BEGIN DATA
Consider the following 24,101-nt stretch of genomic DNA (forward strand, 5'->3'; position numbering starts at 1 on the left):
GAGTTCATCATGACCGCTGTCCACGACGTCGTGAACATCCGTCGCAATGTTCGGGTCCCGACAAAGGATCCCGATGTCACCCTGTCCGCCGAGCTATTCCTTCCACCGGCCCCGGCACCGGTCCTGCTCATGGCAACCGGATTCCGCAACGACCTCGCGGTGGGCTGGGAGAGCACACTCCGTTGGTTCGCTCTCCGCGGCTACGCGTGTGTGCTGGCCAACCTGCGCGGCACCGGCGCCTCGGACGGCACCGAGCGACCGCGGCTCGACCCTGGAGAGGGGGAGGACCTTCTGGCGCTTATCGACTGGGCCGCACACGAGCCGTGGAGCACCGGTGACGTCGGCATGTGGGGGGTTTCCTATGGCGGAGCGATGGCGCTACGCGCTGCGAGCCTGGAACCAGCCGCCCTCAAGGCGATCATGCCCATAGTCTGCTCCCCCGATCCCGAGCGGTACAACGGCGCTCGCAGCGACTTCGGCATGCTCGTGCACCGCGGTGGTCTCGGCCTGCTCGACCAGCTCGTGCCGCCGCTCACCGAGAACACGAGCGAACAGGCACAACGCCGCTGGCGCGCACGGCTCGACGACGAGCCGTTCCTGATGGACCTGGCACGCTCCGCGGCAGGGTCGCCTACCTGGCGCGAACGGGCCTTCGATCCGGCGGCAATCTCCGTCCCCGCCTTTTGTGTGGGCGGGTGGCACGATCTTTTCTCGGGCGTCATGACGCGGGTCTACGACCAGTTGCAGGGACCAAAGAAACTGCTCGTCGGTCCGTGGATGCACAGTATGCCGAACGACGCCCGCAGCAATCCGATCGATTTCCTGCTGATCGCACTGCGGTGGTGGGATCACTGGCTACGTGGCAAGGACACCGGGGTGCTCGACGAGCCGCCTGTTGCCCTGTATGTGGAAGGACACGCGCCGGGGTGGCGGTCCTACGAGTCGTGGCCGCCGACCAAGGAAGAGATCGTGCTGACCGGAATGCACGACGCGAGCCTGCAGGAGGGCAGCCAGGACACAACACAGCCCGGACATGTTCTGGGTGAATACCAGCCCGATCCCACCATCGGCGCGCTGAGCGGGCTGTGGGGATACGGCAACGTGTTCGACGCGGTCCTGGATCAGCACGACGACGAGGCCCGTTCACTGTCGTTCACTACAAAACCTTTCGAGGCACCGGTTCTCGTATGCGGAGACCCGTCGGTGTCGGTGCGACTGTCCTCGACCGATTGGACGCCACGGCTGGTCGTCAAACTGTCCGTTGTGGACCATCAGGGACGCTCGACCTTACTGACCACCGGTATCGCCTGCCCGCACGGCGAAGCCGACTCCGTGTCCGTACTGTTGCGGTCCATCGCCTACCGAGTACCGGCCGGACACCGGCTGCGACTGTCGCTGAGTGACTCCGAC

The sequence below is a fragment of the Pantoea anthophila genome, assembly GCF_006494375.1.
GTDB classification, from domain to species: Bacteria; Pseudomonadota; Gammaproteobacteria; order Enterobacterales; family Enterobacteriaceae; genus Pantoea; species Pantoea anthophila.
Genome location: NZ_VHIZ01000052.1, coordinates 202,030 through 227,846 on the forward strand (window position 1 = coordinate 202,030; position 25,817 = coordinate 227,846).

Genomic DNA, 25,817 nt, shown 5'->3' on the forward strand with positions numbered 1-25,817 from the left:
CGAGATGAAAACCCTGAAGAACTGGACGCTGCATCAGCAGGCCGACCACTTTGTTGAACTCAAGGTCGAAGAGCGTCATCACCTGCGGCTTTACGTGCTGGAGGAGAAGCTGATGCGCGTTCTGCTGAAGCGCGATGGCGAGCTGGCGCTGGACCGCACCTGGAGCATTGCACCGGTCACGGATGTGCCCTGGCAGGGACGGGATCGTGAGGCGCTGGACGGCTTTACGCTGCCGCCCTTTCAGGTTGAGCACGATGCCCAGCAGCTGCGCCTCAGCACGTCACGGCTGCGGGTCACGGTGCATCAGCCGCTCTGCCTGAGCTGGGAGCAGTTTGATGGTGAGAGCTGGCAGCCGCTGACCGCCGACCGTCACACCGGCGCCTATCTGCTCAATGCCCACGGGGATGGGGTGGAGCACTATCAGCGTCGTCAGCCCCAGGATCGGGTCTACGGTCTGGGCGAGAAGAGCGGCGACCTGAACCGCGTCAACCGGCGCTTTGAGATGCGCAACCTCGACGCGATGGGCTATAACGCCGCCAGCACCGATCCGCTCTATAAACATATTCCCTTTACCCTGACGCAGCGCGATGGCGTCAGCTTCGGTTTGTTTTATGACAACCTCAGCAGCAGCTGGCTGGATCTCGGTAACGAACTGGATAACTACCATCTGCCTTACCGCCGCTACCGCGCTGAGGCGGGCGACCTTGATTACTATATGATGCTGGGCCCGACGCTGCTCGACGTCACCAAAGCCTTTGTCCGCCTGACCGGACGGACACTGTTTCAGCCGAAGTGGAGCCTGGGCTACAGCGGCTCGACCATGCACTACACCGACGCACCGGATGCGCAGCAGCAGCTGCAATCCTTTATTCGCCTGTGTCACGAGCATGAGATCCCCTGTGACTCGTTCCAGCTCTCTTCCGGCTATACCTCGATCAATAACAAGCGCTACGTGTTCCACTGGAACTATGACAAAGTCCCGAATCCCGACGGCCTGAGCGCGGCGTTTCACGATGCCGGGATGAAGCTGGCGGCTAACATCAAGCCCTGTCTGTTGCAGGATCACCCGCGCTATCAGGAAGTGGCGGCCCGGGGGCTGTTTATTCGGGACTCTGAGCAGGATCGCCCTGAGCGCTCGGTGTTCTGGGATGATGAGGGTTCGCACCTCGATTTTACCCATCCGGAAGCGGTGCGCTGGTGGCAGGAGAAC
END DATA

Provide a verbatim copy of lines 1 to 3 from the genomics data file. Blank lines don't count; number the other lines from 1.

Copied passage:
Consider the following 24,101-nt stretch of genomic DNA (forward strand, 5'->3'; position numbering starts at 1 on the left):
GAGTTCATCATGACCGCTGTCCACGACGTCGTGAACATCCGTCGCAATGTTCGGGTCCCGACAAAGGATCCCGATGTCACCCTGTCCGCCGAGCTATTCCTTCCACCGGCCCCGGCACCGGTCCTGCTCATGGCAACCGGATTCCGCAACGACCTCGCGGTGGGCTGGGAGAGCACACTCCGTTGGTTCGCTCTCCGCGGCTACGCGTGTGTGCTGGCCAACCTGCGCGGCACCGGCGCCTCGGACGGCACCGAGCGACCGCGGCTCGACCCTGGAGAGGGGGAGGACCTTCTGGCGCTTATCGACTGGGCCGCACACGAGCCGTGGAGCACCGGTGACGTCGGCATGTGGGGGGTTTCCTATGGCGGAGCGATGGCGCTACGCGCTGCGAGCCTGGAACCAGCCGCCCTCAAGGCGATCATGCCCATAGTCTGCTCCCCCGATCCCGAGCGGTACAACGGCGCTCGCAGCGACTTCGGCATGCTCGTGCACCGCGGTGGTCTCGGCCTGCTCGACCAGCTCGTGCCGCCGCTCACCGAGAACACGAGCGAACAGGCACAACGCCGCTGGCGCGCACGGCTCGACGACGAGCCGTTCCTGATGGACCTGGCACGCTCCGCGGCAGGGTCGCCTACCTGGCGCGAACGGGCCTTCGATCCGGCGGCAATCTCCGTCCCCGCCTTTTGTGTGGGCGGGTGGCACGATCTTTTCTCGGGCGTCATGACGCGGGTCTACGACCAGTTGCAGGGACCAAAGAAACTGCTCGTCGGTCCGTGGATGCACAGTATGCCGAACGACGCCCGCAGCAATCCGATCGATTTCCTGCTGATCGCACTGCGGTGGTGGGATCACTGGCTACGTGGCAAGGACACCGGGGTGCTCGACGAGCCGCCTGTTGCCCTGTATGTGGAAGGACACGCGCCGGGGTGGCGGTCCTACGAGTCGTGGCCGCCGACCAAGGAAGAGATCGTGCTGACCGGAATGCACGACGCGAGCCTGCAGGAGGGCAGCCAGGACACAACACAGCCCGGACATGTTCTGGGTGAATACCAGCCCGATCCCACCATCGGCGCGCTGAGCGGGCTGTGGGGATACGGCAACGTGTTCGACGCGGTCCTGGATCAGCACGACGACGAGGCCCGTTCACTGTCGTTCACTACAAAACCTTTCGAGGCACCGGTTCTCGTATGCGGAGACCCGTCGGTGTCGGTGCGACTGTCCTCGACCGATTGGACGCCACGGCTGGTCGTCAAACTGTCCGTTGTGGACCATCAGGGACGCTCGACCTTACTGACCACCGGTATCGCCTGCCCGCACGGCGAAGCCGACTCCGTGTCCGTACTGTTGCGGTCCATCGCCTACCGAGTACCGGCCGGACACCGGCTGCGACTGTCGCTGAGTGACTCCGAC

The sequence below is a fragment of the Pantoea anthophila genome, assembly GCF_006494375.1.